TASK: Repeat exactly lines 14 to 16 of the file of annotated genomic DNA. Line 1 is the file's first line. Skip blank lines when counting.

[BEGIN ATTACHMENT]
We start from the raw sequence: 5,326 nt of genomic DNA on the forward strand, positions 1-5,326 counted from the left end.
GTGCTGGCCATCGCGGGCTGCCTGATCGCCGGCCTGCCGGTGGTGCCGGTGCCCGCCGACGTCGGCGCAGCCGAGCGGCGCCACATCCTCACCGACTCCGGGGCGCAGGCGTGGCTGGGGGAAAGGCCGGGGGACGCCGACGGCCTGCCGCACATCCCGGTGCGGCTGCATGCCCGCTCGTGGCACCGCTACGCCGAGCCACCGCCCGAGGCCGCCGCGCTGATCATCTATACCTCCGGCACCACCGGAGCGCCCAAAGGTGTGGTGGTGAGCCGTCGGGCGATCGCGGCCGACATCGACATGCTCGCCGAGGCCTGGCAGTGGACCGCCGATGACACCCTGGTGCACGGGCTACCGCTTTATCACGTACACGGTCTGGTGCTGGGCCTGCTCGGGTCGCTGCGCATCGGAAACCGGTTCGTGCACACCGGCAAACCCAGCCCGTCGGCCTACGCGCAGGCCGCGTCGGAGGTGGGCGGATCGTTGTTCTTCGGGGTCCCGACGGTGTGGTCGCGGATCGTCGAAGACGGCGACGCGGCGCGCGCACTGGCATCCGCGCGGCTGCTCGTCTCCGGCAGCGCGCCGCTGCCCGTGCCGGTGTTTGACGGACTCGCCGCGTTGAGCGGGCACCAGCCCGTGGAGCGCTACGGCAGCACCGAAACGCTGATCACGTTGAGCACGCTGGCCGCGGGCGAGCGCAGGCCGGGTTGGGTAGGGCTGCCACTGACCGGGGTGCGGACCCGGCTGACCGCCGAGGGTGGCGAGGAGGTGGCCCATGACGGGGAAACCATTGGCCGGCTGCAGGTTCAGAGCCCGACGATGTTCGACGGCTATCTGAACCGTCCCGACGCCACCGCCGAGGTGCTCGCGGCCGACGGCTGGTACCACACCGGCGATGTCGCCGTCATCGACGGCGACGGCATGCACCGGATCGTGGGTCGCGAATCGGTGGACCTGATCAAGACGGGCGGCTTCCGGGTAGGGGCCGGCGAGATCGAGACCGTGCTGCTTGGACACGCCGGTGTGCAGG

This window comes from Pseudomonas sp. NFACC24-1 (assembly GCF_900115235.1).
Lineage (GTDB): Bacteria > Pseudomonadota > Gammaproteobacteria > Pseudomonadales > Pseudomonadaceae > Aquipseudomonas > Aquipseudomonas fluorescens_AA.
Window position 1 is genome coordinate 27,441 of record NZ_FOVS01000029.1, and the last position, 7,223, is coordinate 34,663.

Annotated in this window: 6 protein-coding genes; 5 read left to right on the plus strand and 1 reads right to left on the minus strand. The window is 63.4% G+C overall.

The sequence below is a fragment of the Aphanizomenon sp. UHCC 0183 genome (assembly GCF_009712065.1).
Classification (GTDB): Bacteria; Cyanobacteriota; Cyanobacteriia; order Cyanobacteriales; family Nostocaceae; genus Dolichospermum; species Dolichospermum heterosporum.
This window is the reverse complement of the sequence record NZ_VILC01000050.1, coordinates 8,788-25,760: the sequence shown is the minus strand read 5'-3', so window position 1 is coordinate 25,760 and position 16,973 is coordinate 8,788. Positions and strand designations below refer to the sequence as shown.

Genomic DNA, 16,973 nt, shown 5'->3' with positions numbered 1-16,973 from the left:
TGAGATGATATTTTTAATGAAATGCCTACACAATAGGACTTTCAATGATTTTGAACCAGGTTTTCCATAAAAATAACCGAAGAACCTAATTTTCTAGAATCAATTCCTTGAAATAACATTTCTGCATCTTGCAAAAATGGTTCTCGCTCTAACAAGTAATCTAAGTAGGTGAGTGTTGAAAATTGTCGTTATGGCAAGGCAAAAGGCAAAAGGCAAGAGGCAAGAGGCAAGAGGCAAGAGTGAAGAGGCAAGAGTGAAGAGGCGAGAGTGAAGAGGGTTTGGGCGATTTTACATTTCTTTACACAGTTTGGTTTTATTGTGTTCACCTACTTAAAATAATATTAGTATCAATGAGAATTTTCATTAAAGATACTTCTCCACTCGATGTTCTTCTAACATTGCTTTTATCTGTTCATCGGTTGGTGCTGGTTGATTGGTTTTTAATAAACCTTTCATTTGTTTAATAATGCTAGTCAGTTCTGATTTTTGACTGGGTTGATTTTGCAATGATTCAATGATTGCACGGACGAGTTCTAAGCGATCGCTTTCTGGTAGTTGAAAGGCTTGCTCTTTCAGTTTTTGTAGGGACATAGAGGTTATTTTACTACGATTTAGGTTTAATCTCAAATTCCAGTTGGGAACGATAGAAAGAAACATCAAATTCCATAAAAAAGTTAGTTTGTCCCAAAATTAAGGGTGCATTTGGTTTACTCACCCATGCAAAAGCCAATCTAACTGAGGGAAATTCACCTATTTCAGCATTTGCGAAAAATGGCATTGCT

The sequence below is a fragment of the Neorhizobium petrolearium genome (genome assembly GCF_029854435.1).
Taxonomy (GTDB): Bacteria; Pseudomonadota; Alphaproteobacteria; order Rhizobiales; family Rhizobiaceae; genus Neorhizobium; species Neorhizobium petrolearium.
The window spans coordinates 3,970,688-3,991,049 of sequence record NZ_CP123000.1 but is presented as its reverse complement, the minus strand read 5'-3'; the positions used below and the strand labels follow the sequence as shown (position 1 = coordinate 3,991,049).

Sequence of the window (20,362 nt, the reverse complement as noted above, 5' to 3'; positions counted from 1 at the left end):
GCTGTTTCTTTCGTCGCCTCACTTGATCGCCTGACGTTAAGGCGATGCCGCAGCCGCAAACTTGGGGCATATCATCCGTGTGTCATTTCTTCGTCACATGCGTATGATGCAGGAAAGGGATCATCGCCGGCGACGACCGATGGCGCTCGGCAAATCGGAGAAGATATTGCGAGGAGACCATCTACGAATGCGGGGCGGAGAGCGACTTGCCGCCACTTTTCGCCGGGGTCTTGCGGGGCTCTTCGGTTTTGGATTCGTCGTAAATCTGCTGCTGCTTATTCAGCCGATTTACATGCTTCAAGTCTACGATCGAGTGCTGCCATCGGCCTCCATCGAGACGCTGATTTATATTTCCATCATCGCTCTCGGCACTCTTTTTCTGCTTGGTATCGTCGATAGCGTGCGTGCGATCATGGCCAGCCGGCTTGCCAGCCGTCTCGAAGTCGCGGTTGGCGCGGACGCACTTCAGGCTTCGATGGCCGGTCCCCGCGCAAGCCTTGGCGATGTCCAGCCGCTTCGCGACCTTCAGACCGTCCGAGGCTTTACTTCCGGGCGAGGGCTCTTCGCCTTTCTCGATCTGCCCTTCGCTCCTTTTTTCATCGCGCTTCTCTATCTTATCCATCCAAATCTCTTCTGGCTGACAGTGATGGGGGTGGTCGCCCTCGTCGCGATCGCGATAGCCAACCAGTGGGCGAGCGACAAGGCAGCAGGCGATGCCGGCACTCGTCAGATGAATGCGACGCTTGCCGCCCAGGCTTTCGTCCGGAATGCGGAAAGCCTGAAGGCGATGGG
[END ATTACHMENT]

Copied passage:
The window spans coordinates 3,970,688-3,991,049 of sequence record NZ_CP123000.1 but is presented as its reverse complement, the minus strand read 5'-3'; the positions used below and the strand labels follow the sequence as shown (position 1 = coordinate 3,991,049).

Sequence of the window (20,362 nt, the reverse complement as noted above, 5' to 3'; positions counted from 1 at the left end):
GCTGTTTCTTTCGTCGCCTCACTTGATCGCCTGACGTTAAGGCGATGCCGCAGCCGCAAACTTGGGGCATATCATCCGTGTGTCATTTCTTCGTCACATGCGTATGATGCAGGAAAGGGATCATCGCCGGCGACGACCGATGGCGCTCGGCAAATCGGAGAAGATATTGCGAGGAGACCATCTACGAATGCGGGGCGGAGAGCGACTTGCCGCCACTTTTCGCCGGGGTCTTGCGGGGCTCTTCGGTTTTGGATTCGTCGTAAATCTGCTGCTGCTTATTCAGCCGATTTACATGCTTCAAGTCTACGATCGAGTGCTGCCATCGGCCTCCATCGAGACGCTGATTTATATTTCCATCATCGCTCTCGGCACTCTTTTTCTGCTTGGTATCGTCGATAGCGTGCGTGCGATCATGGCCAGCCGGCTTGCCAGCCGTCTCGAAGTCGCGGTTGGCGCGGACGCACTTCAGGCTTCGATGGCCGGTCCCCGCGCAAGCCTTGGCGATGTCCAGCCGCTTCGCGACCTTCAGACCGTCCGAGGCTTTACTTCCGGGCGAGGGCTCTTCGCCTTTCTCGATCTGCCCTTCGCTCCTTTTTTCATCGCGCTTCTCTATCTTATCCATCCAAATCTCTTCTGGCTGACAGTGATGGGGGTGGTCGCCCTCGTCGCGATCGCGATAGCCAACCAGTGGGCGAGCGACAAGGCAGCAGGCGATGCCGGCACTCGTCAGATGAATGCGACGCTTGCCGCCCAGGCTTTCGTCCGGAATGCGGAAAGCCTGAAGGCGATGGG